For an element of surprise place toasted pine nuts, sultanas (or golden raisins) and sautéed crisp julienned Serrano ham on the bottom of the bowl. Pour soup over.
Linda is on her way to the warmth of Orlando Florida for the latest RED – Regional Education Day. Host Warren Dietel of Puff ‘n Stuff Catering has assembled two days of “red-hot” education and two nights of events.
Linda is especially looking forward to speakers Rebecca Grinnals and Simon T. Bailey. Rebecca, the owner of Engaging Concepts Consulting will be discussing “Capturing the Luxury Wedding Market” and Simon, author of Releasing Your Inner Brilliance is sure to capture the attention of his audience as he discusses “discovering how to motivate your team and bring out your company’s hidden brilliance”. We all can’t wait to hear about both seminars (and of course the night life) when she returns!
Well the seasons are changing, leaves are falling and the local growing season comes to a close with the danger of the first frost. As I cleaned out my summer garden I was reminded of the wonderful tastes of garden fresh produce. The use of local produce enhances every dish we as chefs can produce. I can still remember the taste of fresh spring asparagus picked that morning. Vine ripened tomatoes in all their glory in the heat of the summer. Living in Connecticut means a shorter growing season than some parts of the country so the challenge is how to save and incorporate those farm fresh flavors in the dead of winter. Some ways to save that mid summer flavor are making jams and compotes from tree ripened fruits, canning vine ripened tomatoes, making pesto from the final run of basil and dehydrating herbs and fruits. Produce is available year round but we all know that after being shipped across the country (or even from another country) the flavor profile starts to break down. The saving of fruits and vegetables when they are at their peek and abundant is a great way to incorporate some farm fresh flavor when the snow begins to fly. Well the good news this time of the year is I just picked all of my pumpkins from the garden and it’s time to get creative and start carving. Happy Halloween everyone!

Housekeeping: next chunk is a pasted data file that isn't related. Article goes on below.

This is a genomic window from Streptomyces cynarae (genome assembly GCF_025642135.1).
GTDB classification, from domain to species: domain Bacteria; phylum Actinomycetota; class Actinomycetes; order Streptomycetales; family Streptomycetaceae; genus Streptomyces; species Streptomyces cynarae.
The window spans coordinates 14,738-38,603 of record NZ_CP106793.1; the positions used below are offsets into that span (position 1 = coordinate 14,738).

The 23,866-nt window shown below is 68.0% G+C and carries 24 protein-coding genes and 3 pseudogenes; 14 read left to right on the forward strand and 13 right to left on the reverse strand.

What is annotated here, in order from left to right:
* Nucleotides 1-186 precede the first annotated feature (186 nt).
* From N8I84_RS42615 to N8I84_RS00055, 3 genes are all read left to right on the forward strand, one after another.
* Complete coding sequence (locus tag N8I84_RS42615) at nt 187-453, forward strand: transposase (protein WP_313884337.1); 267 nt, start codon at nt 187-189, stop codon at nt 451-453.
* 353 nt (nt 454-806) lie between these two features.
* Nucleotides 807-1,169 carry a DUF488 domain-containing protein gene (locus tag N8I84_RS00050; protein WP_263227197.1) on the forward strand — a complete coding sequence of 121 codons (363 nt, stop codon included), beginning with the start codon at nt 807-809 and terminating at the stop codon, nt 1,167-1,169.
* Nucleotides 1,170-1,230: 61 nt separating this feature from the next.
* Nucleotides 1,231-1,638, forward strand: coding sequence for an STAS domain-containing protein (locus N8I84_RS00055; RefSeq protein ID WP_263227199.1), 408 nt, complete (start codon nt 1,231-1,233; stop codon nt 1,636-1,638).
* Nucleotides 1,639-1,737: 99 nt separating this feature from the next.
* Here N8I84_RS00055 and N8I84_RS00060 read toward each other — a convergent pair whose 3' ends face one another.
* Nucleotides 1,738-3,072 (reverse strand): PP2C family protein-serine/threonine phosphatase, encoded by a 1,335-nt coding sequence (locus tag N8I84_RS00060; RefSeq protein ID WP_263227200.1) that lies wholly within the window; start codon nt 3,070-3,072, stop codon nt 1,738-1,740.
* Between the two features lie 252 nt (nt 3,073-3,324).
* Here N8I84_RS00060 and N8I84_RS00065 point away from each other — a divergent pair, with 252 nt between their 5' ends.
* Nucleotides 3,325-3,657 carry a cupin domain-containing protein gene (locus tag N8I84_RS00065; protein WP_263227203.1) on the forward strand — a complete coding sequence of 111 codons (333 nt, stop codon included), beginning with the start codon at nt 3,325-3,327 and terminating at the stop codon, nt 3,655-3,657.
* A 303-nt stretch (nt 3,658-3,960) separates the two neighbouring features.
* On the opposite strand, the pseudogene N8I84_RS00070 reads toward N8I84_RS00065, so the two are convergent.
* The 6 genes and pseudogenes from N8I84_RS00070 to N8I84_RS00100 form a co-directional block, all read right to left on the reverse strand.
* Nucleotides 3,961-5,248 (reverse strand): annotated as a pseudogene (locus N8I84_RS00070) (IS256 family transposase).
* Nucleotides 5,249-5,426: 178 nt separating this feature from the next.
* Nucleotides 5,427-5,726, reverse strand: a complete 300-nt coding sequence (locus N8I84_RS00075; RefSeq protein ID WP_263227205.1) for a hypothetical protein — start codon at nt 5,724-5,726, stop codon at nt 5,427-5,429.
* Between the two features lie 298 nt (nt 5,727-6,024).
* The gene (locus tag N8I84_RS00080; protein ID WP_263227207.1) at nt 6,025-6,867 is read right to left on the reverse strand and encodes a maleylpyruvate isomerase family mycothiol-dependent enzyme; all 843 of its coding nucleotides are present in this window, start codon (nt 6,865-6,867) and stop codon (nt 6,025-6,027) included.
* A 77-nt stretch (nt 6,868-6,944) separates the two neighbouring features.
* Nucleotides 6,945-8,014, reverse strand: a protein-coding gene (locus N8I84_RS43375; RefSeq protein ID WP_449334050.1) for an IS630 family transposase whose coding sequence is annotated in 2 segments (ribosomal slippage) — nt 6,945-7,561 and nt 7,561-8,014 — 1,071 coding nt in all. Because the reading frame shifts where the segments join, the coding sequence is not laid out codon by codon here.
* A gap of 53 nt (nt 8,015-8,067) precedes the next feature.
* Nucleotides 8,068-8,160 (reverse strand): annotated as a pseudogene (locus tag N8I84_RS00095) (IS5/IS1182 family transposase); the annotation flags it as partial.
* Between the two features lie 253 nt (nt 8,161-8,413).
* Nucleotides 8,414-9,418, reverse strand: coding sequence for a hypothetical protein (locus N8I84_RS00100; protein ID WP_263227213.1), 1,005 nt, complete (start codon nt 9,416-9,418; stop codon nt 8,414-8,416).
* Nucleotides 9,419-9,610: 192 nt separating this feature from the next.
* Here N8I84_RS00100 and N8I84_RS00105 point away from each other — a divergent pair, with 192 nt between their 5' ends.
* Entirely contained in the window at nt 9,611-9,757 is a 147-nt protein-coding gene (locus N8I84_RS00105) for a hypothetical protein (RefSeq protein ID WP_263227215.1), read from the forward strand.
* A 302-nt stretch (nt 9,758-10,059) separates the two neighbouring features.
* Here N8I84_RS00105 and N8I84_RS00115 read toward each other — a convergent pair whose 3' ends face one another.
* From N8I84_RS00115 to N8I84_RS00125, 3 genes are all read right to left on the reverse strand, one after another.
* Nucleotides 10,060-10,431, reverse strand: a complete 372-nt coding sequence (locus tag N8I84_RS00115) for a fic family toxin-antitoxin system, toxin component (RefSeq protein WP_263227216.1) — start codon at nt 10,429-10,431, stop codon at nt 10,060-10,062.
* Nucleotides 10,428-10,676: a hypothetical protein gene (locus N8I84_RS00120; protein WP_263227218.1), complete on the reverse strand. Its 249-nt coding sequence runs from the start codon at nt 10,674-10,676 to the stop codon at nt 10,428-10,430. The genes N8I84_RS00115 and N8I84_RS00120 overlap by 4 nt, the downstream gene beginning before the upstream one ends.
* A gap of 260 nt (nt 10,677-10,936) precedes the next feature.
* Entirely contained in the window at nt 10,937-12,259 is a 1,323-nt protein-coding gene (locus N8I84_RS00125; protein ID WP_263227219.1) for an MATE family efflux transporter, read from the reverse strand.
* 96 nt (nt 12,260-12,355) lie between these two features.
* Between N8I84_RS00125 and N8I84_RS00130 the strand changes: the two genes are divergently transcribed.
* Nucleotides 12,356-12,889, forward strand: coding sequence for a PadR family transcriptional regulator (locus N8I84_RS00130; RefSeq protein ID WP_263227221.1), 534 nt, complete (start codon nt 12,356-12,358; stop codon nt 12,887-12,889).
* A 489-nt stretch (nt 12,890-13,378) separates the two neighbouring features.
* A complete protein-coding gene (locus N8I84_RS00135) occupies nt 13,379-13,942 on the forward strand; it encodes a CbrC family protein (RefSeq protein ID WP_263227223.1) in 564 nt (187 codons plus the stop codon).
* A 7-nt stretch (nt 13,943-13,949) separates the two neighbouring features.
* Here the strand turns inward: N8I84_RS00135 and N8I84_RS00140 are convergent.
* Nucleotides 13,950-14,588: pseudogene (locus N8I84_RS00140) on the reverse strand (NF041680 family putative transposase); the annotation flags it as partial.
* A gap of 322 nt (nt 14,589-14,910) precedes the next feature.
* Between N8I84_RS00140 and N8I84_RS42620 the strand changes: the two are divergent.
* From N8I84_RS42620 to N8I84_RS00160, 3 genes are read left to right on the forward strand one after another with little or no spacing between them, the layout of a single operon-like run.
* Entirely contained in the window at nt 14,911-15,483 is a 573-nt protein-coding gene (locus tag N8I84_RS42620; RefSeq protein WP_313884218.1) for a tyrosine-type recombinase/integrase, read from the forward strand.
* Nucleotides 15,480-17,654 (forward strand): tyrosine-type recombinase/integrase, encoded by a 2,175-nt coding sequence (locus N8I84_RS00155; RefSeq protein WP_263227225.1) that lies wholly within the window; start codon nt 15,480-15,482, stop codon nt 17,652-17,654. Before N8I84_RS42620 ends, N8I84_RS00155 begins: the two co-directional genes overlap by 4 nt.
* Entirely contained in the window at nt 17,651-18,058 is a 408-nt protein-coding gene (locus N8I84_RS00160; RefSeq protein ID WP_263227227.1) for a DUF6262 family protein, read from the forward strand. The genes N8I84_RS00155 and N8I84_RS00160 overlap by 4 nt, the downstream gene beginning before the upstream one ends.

The afternoon begins with a Chili Cook-Off. Chilli of all kinds are submitted and judged anonymously for the Hottest and Best Overall Flavor. Chilli has run the gamut over the years – from beef, chicken, and bean – to moose, bear, venison and reptile.
After “warming up” with the chilli and mass quantities of beer, the pepper contenders don their custom t-shirts and sit at a long table reminiscent of the “last supper.” Participants can consume as much white bread as they want….and drink as much beer or wine as they want to try to diffuse the heat; but they must eat the entire pepper (excluding the stem) in the time allotted.
This year, we are pleased to announce the first female winner – Raechel Brown – a member of our event culinary team. Throughout the year, she will proudly display her Pepper Trophy and gear up to defend her title next year!